Focus and Retrospectives
D, G, E: Adolfo G. Arrietta
F: Thierry Arbogast
S: Fred Pardon, Claude Coiffier
P: INA, Adolfo G. Arrietta
I: Caroline Loeb, Javier Grandes, Dionys Mascolo, Isabel García Lorca, Pascal Greggory, Jeffrey Carey, Marilù Marini, Jaime Santiago, Paquita Paquin, Eloise Bennet, Enrique Vila- Matas, Raúl Escari
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Barbara, a little girl, afraid of thunder, traces a shadow on the wall with her hand, the shadow of a helmeted silhouette. Since the storm occurred, the silhouette has not left her thoughts. When the girl has grown up, she no longer fears fire and only likes firemen. She even hides some in her bedroom. Usually, the dragon spits fire, grabs the king’s daughter, holds her hostage, and a hero comes to rescue her. Here it is the girl who sequesters her rescuer. One night Barbara’s building catches fire. Nobody intervenes. On each burning floor, is it a friend, a thief, a relative...who calmly waits near the window? No, just a fireman who cannot intervene, because he is already there, on the inside, captive (…) If the fireman is, like all Arrietta’s heroes, an imitation of the angel, it is because there is no love without disguise, no seduction without a uniform, no fire without trapped rescuers. "All my films tell a story of perversion.” (Arrietta) The fire is not in the film, but I see it as his hidden perversion, in other words, his truth. When an angel passes, that is what happens: a hidden fire.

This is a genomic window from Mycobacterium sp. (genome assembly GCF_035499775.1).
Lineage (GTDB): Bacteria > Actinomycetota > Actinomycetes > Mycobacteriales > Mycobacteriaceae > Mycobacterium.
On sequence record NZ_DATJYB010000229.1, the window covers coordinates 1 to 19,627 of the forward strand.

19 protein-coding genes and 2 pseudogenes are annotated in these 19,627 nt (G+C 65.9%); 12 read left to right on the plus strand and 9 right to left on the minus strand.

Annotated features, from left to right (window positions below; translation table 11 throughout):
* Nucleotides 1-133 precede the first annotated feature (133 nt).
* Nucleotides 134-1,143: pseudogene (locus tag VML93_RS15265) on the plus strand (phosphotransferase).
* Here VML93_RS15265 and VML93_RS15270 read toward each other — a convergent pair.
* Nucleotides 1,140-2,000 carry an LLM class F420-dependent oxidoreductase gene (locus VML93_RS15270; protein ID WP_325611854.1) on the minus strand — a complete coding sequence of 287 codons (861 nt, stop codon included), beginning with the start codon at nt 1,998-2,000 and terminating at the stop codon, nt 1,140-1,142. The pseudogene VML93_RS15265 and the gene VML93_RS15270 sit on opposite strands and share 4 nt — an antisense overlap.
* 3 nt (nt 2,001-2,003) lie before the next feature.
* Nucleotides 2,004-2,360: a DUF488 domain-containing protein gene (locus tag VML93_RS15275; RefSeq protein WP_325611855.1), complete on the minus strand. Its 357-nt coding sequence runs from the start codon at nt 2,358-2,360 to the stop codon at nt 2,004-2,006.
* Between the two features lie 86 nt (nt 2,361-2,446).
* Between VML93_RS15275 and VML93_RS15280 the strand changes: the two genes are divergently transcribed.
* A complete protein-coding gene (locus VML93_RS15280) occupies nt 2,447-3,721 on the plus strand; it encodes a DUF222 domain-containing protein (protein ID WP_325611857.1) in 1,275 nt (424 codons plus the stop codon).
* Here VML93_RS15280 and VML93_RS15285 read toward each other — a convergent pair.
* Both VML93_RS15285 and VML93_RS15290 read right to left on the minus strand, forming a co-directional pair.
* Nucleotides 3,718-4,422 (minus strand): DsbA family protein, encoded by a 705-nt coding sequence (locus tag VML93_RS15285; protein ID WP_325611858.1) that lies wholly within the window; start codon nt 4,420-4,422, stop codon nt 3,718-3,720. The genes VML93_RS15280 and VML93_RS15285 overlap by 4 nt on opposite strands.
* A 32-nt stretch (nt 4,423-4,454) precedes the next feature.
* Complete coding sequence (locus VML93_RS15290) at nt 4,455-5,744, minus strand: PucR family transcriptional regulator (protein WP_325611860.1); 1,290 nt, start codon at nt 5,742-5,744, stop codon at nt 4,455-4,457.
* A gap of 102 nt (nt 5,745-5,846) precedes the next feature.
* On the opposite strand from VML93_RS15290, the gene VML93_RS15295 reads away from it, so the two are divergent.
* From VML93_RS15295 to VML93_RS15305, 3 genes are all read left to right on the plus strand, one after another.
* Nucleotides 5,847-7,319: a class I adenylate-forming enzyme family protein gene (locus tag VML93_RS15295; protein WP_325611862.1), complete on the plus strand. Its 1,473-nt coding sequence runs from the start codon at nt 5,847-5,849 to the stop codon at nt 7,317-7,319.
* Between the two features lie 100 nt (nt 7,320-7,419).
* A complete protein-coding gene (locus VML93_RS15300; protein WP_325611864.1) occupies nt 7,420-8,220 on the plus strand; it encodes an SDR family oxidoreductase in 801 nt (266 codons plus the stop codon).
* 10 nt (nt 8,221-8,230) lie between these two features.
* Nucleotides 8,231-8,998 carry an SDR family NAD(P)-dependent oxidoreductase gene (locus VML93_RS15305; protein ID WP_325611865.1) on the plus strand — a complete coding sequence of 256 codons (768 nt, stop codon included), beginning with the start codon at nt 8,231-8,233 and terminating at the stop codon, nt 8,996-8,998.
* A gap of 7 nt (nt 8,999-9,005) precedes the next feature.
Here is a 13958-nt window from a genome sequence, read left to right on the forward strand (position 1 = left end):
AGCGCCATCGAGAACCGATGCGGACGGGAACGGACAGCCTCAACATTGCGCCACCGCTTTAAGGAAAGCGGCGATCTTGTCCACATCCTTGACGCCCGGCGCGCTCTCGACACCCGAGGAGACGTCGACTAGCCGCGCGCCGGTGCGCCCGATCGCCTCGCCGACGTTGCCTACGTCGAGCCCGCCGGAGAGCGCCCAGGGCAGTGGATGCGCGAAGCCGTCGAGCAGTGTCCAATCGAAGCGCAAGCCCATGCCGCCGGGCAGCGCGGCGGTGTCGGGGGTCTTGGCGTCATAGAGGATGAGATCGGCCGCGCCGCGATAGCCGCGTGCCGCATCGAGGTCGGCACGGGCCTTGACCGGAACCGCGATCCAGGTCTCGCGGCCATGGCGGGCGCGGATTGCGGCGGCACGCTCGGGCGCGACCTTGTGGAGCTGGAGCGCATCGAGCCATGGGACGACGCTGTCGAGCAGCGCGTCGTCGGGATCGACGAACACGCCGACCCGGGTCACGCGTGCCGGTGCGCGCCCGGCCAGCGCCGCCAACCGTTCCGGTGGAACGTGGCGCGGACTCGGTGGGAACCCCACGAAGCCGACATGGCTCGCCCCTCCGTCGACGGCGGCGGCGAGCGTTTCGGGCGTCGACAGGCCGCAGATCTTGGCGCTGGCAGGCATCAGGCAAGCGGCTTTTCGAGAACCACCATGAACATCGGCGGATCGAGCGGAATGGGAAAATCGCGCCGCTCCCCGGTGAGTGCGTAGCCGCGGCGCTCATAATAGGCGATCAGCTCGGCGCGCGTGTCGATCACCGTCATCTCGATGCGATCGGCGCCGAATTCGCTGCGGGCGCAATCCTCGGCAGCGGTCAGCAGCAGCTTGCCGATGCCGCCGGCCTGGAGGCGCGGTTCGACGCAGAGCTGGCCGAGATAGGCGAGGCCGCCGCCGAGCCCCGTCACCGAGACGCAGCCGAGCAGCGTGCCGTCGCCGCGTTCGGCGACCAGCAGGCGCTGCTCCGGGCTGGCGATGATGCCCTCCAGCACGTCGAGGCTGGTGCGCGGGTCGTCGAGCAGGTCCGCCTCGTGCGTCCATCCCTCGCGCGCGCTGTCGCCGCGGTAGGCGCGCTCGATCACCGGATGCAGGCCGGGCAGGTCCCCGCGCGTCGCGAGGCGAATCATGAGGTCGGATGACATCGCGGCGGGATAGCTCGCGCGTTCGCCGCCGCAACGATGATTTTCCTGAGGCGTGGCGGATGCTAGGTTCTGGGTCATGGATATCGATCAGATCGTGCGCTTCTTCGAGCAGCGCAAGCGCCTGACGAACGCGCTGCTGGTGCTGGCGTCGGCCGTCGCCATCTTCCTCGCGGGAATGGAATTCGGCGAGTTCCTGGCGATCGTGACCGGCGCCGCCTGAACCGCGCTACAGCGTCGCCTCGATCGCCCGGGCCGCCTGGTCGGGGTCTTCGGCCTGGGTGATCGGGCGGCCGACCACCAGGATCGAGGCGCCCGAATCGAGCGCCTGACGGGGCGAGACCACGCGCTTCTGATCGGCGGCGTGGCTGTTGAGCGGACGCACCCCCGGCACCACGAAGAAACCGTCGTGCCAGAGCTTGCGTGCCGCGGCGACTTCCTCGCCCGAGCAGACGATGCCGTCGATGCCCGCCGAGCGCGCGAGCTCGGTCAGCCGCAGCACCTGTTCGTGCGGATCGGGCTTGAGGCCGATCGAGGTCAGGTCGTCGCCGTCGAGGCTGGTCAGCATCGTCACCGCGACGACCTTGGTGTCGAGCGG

Born in Madrid in 1942. When he was 22 he made his first movie. In 1967 he moved to Paris, where he did most of his work. Arrieta's cinema continues to be a secret and a discreet passion. His name should be mentioned more often, alongside some of his brothers in cinema: Jean Eustache, Philippe Garrel, Jacques Rivette, Werner Schroeter, Andy Warhol, Kenneth Anger or Jack Smith. His films, like the ones by Jean-Claude Biette, Paul Vecchiali or Jean-Claude Guiguet remain a secret within the history of cinema.